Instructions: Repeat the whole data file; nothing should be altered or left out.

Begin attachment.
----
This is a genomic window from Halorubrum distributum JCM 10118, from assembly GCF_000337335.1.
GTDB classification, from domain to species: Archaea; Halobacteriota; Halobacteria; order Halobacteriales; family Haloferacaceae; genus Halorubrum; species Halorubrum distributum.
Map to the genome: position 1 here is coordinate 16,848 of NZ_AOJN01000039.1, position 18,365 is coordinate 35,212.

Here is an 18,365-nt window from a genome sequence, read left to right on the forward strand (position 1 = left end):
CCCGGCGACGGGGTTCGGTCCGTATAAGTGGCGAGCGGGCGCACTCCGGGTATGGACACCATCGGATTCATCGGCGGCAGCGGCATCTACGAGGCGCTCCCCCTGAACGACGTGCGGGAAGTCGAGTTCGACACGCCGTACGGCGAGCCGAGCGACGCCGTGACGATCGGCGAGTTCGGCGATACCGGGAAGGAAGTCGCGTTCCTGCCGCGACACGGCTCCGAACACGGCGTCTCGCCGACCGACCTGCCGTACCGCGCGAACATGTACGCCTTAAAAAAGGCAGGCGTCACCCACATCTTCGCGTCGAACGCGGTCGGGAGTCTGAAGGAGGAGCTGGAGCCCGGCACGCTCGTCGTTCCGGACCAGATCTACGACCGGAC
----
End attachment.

This is a genomic window from Halorubrum distributum JCM 10118, from assembly GCF_000337335.1.
GTDB classification, from domain to species: Archaea; Halobacteriota; Halobacteria; order Halobacteriales; family Haloferacaceae; genus Halorubrum; species Halorubrum distributum.
Map to the genome: position 1 here is coordinate 16,848 of NZ_AOJN01000039.1, position 18,365 is coordinate 35,212.

Here is an 18,365-nt window from a genome sequence, read left to right on the forward strand (position 1 = left end):
CCCGGCGACGGGGTTCGGTCCGTATAAGTGGCGAGCGGGCGCACTCCGGGTATGGACACCATCGGATTCATCGGCGGCAGCGGCATCTACGAGGCGCTCCCCCTGAACGACGTGCGGGAAGTCGAGTTCGACACGCCGTACGGCGAGCCGAGCGACGCCGTGACGATCGGCGAGTTCGGCGATACCGGGAAGGAAGTCGCGTTCCTGCCGCGACACGGCTCCGAACACGGCGTCTCGCCGACCGACCTGCCGTACCGCGCGAACATGTACGCCTTAAAAAAGGCAGGCGTCACCCACATCTTCGCGTCGAACGCGGTCGGGAGTCTGAAGGAGGAGCTGGAGCCCGGCACGCTCGTCGTTCCGGACCAGATCTACGACCGGAC